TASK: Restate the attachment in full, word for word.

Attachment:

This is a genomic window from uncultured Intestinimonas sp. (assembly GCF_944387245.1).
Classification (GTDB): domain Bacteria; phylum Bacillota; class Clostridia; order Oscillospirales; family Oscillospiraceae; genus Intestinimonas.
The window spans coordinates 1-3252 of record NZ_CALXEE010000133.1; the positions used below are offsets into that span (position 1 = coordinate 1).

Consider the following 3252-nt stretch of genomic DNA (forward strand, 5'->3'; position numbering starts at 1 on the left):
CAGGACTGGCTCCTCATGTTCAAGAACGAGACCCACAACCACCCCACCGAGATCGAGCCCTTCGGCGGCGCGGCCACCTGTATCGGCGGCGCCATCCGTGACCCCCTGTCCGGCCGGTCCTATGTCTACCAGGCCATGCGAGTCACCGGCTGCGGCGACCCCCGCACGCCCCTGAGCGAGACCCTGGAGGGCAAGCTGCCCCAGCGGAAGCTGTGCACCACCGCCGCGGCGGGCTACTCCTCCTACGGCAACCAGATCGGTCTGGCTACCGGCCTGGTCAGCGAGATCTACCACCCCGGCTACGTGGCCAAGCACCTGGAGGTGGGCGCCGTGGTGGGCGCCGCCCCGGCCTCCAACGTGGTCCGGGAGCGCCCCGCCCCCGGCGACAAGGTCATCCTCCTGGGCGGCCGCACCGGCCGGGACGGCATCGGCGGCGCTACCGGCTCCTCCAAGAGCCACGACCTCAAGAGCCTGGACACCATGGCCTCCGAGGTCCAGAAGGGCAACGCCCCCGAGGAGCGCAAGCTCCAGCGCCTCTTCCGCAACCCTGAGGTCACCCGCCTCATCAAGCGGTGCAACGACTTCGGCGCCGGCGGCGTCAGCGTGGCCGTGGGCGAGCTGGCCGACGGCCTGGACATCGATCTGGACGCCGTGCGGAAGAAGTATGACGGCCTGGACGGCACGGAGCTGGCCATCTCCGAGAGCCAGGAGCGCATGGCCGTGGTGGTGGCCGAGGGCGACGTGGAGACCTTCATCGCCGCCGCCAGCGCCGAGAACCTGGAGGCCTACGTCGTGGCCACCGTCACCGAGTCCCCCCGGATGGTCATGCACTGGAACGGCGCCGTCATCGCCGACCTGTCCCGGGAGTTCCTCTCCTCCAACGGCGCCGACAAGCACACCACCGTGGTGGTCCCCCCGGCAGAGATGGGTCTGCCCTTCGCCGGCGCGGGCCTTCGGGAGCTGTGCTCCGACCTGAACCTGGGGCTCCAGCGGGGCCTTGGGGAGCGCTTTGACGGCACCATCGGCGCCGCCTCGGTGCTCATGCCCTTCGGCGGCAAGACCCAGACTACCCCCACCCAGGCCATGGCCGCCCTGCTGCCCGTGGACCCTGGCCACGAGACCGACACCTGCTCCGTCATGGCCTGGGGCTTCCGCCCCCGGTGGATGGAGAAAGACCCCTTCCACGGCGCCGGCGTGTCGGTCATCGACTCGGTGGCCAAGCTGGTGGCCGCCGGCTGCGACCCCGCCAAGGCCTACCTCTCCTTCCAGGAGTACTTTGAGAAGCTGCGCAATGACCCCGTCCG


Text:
This is a genomic window from uncultured Intestinimonas sp. (assembly GCF_944387245.1).
Classification (GTDB): domain Bacteria; phylum Bacillota; class Clostridia; order Oscillospirales; family Oscillospiraceae; genus Intestinimonas.
The window spans coordinates 1-3252 of record NZ_CALXEE010000133.1; the positions used below are offsets into that span (position 1 = coordinate 1).

Consider the following 3252-nt stretch of genomic DNA (forward strand, 5'->3'; position numbering starts at 1 on the left):
CAGGACTGGCTCCTCATGTTCAAGAACGAGACCCACAACCACCCCACCGAGATCGAGCCCTTCGGCGGCGCGGCCACCTGTATCGGCGGCGCCATCCGTGACCCCCTGTCCGGCCGGTCCTATGTCTACCAGGCCATGCGAGTCACCGGCTGCGGCGACCCCCGCACGCCCCTGAGCGAGACCCTGGAGGGCAAGCTGCCCCAGCGGAAGCTGTGCACCACCGCCGCGGCGGGCTACTCCTCCTACGGCAACCAGATCGGTCTGGCTACCGGCCTGGTCAGCGAGATCTACCACCCCGGCTACGTGGCCAAGCACCTGGAGGTGGGCGCCGTGGTGGGCGCCGCCCCGGCCTCCAACGTGGTCCGGGAGCGCCCCGCCCCCGGCGACAAGGTCATCCTCCTGGGCGGCCGCACCGGCCGGGACGGCATCGGCGGCGCTACCGGCTCCTCCAAGAGCCACGACCTCAAGAGCCTGGACACCATGGCCTCCGAGGTCCAGAAGGGCAACGCCCCCGAGGAGCGCAAGCTCCAGCGCCTCTTCCGCAACCCTGAGGTCACCCGCCTCATCAAGCGGTGCAACGACTTCGGCGCCGGCGGCGTCAGCGTGGCCGTGGGCGAGCTGGCCGACGGCCTGGACATCGATCTGGACGCCGTGCGGAAGAAGTATGACGGCCTGGACGGCACGGAGCTGGCCATCTCCGAGAGCCAGGAGCGCATGGCCGTGGTGGTGGCCGAGGGCGACGTGGAGACCTTCATCGCCGCCGCCAGCGCCGAGAACCTGGAGGCCTACGTCGTGGCCACCGTCACCGAGTCCCCCCGGATGGTCATGCACTGGAACGGCGCCGTCATCGCCGACCTGTCCCGGGAGTTCCTCTCCTCCAACGGCGCCGACAAGCACACCACCGTGGTGGTCCCCCCGGCAGAGATGGGTCTGCCCTTCGCCGGCGCGGGCCTTCGGGAGCTGTGCTCCGACCTGAACCTGGGGCTCCAGCGGGGCCTTGGGGAGCGCTTTGACGGCACCATCGGCGCCGCCTCGGTGCTCATGCCCTTCGGCGGCAAGACCCAGACTACCCCCACCCAGGCCATGGCCGCCCTGCTGCCCGTGGACCCTGGCCACGAGACCGACACCTGCTCCGTCATGGCCTGGGGCTTCCGCCCCCGGTGGATGGAGAAAGACCCCTTCCACGGCGCCGGCGTGTCGGTCATCGACTCGGTGGCCAAGCTGGTGGCCGCCGGCTGCGACCCCGCCAAGGCCTACCTCTCCTTCCAGGAGTACTTTGAGAAGCTGCGCAATGACCCCGTCCG